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What is a Rhode Island Power of Attorney?

A Rhode Island power of attorney is a legal form that provides the authorization for a person, referred to as the agent or attorney-in-fact, to make financial decisions, healthcare decisions, real estate decisions, or estate decisions on behalf of the person granting this authority. A Rhode Island POA is often used in the estate planning process, but there are also many times when it is a useful tool.

Quick Reference:

The person granting permission is referred to as the principal, donor, or grantor.

The person receiving authorization is known as the agent or the attorney-in-fact.

RI POA Laws:

A Rhode Island power of attorney is a legal form that must comply with the Rhode Island Short Form Power of Attorney Act, Chapter 18-16. These laws specifically outline the parameters of a legally enforceable power of attorney document. They ensure that the form, as well as its duties, are protected under the law. Here are some of the state’s power of attorney requirements:

  • The principal must be at least 18 years old.
  • The principal must be of sound mind and understand what they are signing.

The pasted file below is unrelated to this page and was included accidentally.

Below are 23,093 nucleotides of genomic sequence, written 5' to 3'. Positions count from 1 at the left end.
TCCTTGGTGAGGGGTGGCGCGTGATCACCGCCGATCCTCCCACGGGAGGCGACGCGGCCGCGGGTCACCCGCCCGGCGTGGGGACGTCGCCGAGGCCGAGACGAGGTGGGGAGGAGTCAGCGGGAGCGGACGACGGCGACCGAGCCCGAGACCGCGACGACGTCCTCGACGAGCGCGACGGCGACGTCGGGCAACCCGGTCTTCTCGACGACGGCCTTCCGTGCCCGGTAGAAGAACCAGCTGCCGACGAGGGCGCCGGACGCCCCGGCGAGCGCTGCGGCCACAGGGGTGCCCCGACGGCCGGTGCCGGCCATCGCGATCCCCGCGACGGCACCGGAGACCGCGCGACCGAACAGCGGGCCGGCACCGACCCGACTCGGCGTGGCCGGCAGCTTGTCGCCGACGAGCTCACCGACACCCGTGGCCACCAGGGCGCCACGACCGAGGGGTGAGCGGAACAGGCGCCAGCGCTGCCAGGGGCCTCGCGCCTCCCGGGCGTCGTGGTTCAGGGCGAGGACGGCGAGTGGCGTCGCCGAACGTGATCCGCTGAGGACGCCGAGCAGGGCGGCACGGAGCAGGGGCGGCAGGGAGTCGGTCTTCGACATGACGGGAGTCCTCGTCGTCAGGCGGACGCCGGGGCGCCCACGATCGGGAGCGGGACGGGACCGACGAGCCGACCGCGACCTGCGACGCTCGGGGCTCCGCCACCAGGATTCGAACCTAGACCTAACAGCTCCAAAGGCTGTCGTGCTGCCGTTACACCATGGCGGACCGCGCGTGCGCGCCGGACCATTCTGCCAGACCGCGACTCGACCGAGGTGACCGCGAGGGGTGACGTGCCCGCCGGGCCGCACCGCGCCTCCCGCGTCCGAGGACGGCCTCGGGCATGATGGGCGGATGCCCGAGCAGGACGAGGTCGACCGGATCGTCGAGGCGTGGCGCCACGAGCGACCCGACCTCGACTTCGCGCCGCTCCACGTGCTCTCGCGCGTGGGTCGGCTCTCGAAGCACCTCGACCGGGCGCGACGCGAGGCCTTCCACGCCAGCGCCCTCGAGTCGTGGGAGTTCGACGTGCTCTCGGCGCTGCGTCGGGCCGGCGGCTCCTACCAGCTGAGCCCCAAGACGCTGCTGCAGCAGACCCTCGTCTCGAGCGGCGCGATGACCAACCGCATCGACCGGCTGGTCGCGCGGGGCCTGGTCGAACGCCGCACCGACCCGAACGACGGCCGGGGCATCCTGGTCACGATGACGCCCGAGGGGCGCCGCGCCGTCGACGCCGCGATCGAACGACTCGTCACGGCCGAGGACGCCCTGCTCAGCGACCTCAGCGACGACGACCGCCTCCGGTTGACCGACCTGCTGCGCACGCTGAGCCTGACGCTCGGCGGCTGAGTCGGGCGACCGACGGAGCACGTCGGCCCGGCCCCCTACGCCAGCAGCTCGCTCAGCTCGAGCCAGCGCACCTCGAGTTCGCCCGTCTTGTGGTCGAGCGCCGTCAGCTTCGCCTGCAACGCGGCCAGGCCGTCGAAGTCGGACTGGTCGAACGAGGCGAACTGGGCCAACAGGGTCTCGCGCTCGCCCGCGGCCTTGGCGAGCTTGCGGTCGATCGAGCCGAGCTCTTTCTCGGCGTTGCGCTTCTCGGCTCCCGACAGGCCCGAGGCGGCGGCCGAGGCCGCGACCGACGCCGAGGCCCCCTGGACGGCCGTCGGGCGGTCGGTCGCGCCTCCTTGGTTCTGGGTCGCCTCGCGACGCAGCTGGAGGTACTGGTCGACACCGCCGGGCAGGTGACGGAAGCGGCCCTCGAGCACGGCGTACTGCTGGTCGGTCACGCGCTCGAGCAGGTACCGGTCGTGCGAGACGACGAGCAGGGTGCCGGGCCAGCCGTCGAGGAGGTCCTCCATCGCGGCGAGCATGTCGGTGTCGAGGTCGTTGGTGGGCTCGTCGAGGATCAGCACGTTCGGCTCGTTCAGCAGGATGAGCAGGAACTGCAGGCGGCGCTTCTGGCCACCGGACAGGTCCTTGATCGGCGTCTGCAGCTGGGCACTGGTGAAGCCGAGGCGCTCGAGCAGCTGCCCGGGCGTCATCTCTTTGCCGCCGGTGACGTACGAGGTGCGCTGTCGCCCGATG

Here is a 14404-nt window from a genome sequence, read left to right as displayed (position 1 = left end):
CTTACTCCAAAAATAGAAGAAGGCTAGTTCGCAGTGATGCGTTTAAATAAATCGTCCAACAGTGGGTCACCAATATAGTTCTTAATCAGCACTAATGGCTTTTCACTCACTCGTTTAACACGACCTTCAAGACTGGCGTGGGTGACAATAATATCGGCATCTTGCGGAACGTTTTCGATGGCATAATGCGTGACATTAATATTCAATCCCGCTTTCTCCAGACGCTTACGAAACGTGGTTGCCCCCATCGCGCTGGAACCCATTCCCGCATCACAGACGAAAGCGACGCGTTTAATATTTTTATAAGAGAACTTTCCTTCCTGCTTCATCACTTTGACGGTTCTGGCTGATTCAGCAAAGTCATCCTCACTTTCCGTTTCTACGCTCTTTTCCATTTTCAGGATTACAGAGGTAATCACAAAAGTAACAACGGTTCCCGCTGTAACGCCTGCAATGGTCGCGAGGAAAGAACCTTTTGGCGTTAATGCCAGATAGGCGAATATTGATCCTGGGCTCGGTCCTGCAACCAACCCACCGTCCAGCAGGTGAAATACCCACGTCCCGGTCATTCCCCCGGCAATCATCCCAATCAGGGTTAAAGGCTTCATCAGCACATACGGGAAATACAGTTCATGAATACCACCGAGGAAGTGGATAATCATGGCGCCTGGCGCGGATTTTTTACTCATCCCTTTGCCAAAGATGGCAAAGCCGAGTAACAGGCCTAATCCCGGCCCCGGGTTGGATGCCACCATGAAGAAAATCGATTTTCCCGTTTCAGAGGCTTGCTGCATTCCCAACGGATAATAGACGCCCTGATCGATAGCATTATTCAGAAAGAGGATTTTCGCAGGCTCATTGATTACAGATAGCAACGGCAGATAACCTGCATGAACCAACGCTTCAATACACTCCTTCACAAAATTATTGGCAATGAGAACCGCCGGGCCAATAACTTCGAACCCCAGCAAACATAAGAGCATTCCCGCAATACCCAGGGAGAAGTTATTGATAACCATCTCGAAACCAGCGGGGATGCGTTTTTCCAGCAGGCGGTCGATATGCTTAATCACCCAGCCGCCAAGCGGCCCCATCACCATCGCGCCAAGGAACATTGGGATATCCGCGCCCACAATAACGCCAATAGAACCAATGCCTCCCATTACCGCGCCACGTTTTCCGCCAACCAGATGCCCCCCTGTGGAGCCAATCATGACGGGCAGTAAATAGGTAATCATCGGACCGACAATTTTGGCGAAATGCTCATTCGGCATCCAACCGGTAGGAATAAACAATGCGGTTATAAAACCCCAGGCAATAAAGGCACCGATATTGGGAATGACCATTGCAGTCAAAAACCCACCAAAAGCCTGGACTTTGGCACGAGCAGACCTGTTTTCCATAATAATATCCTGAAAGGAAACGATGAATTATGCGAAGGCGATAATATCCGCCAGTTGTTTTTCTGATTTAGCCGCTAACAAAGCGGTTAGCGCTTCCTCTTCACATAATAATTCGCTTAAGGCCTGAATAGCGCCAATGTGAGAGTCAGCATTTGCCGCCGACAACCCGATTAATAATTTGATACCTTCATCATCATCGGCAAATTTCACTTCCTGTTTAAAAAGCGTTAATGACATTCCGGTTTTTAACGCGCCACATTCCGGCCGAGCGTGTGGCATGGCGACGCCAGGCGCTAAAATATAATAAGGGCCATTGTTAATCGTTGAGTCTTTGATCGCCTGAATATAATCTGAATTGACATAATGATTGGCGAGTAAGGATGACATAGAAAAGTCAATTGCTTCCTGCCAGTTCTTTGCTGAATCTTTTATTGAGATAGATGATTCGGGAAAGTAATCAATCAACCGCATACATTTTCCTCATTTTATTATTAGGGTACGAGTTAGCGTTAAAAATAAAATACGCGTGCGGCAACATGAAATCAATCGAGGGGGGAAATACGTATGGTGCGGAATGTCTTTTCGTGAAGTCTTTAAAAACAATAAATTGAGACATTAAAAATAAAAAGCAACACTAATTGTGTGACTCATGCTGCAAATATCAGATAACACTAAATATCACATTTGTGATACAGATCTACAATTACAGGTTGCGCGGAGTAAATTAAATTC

• The principal must be a resident of the State of Rhode Island.
  • Two adult witnesses must sign the document.
  • The POA must follow the statutory form.
  • The principal must sign the POA in the presence of a notary public.

The principal has the right to explain within the body of the power of attorney which powers the agent can and cannot use on their behalf. The principal has the legal right to revoke (terminate) the power of attorney, even if it is durable, as long as they are competent. The power of attorney also terminates when:

  • The principal dies.
  • The principal becomes incapacitated and the POA isn’t durable.
  • The purpose of the POA is fulfilled.
  • The agent dies, becomes incapacitated, or resigns and there is no co-agent or successor agent named.

Why Would You Use a Rhode Island Power of Attorney Form?

There are many reasons why someone would use a Rhode Island power of attorney to give another person the ability to make decisions related to their tangible personal property, financial institution transactions, tax matters, or their well-being. Some of those reasons include:

  • Their age, mental health, or illness. They may prefer to have their affairs handled in specific ways. It is generally advised that everyone, including those diagnosed with a terminal illness and those in perfect health, establish the proper powers of attorney to have their matters handled and their wishes fulfilled.
  • Someone with a mental illness may need a different power of attorney than someone with a terminal illness.
  • Someone with dependent children may need a different power of attorney than someone without dependent children.

Each person’s need for a power of attorney can be different. There are many different powers of attorney. Before deciding which to use, seek legal advice to determine which is best to suit your needs. You can also ask how to revoke the power of attorney in case it becomes necessary for you to do so. Here are the most common Rhode Island powers of attorney.